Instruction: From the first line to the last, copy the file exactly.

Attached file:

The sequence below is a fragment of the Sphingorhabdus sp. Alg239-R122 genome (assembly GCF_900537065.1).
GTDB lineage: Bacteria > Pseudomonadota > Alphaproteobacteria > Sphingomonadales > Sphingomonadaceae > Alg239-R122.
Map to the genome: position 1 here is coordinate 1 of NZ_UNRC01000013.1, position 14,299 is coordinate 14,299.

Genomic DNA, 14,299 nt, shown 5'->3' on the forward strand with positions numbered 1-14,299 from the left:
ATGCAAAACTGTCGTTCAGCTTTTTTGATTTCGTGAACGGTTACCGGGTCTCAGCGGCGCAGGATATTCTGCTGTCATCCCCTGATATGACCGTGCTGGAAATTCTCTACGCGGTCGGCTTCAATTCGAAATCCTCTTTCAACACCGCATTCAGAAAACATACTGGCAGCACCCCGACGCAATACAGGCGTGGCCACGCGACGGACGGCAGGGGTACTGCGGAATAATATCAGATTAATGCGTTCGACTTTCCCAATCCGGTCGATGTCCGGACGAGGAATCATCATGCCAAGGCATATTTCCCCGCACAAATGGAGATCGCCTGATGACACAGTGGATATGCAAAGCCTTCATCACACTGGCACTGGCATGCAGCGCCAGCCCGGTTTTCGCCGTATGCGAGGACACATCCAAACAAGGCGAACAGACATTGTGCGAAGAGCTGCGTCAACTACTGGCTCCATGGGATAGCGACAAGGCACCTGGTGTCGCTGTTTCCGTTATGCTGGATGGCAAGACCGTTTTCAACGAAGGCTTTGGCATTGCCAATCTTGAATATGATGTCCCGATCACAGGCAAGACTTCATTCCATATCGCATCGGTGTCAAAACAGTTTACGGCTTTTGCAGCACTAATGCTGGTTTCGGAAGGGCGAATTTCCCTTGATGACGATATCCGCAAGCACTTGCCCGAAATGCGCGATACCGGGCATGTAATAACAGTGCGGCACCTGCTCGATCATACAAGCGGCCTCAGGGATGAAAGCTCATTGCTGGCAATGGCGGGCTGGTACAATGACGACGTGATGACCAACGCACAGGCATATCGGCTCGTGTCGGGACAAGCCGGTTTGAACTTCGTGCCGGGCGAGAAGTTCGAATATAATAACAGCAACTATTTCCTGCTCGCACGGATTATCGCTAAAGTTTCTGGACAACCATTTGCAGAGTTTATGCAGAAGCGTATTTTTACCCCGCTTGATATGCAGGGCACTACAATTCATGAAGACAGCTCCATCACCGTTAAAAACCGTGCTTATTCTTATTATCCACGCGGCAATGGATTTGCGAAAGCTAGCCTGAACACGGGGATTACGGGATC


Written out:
The sequence below is a fragment of the Sphingorhabdus sp. Alg239-R122 genome (assembly GCF_900537065.1).
GTDB lineage: Bacteria > Pseudomonadota > Alphaproteobacteria > Sphingomonadales > Sphingomonadaceae > Alg239-R122.
Map to the genome: position 1 here is coordinate 1 of NZ_UNRC01000013.1, position 14,299 is coordinate 14,299.

Genomic DNA, 14,299 nt, shown 5'->3' on the forward strand with positions numbered 1-14,299 from the left:
ATGCAAAACTGTCGTTCAGCTTTTTTGATTTCGTGAACGGTTACCGGGTCTCAGCGGCGCAGGATATTCTGCTGTCATCCCCTGATATGACCGTGCTGGAAATTCTCTACGCGGTCGGCTTCAATTCGAAATCCTCTTTCAACACCGCATTCAGAAAACATACTGGCAGCACCCCGACGCAATACAGGCGTGGCCACGCGACGGACGGCAGGGGTACTGCGGAATAATATCAGATTAATGCGTTCGACTTTCCCAATCCGGTCGATGTCCGGACGAGGAATCATCATGCCAAGGCATATTTCCCCGCACAAATGGAGATCGCCTGATGACACAGTGGATATGCAAAGCCTTCATCACACTGGCACTGGCATGCAGCGCCAGCCCGGTTTTCGCCGTATGCGAGGACACATCCAAACAAGGCGAACAGACATTGTGCGAAGAGCTGCGTCAACTACTGGCTCCATGGGATAGCGACAAGGCACCTGGTGTCGCTGTTTCCGTTATGCTGGATGGCAAGACCGTTTTCAACGAAGGCTTTGGCATTGCCAATCTTGAATATGATGTCCCGATCACAGGCAAGACTTCATTCCATATCGCATCGGTGTCAAAACAGTTTACGGCTTTTGCAGCACTAATGCTGGTTTCGGAAGGGCGAATTTCCCTTGATGACGATATCCGCAAGCACTTGCCCGAAATGCGCGATACCGGGCATGTAATAACAGTGCGGCACCTGCTCGATCATACAAGCGGCCTCAGGGATGAAAGCTCATTGCTGGCAATGGCGGGCTGGTACAATGACGACGTGATGACCAACGCACAGGCATATCGGCTCGTGTCGGGACAAGCCGGTTTGAACTTCGTGCCGGGCGAGAAGTTCGAATATAATAACAGCAACTATTTCCTGCTCGCACGGATTATCGCTAAAGTTTCTGGACAACCATTTGCAGAGTTTATGCAGAAGCGTATTTTTACCCCGCTTGATATGCAGGGCACTACAATTCATGAAGACAGCTCCATCACCGTTAAAAACCGTGCTTATTCTTATTATCCACGCGGCAATGGATTTGCGAAAGCTAGCCTGAACACGGGGATTACGGGATC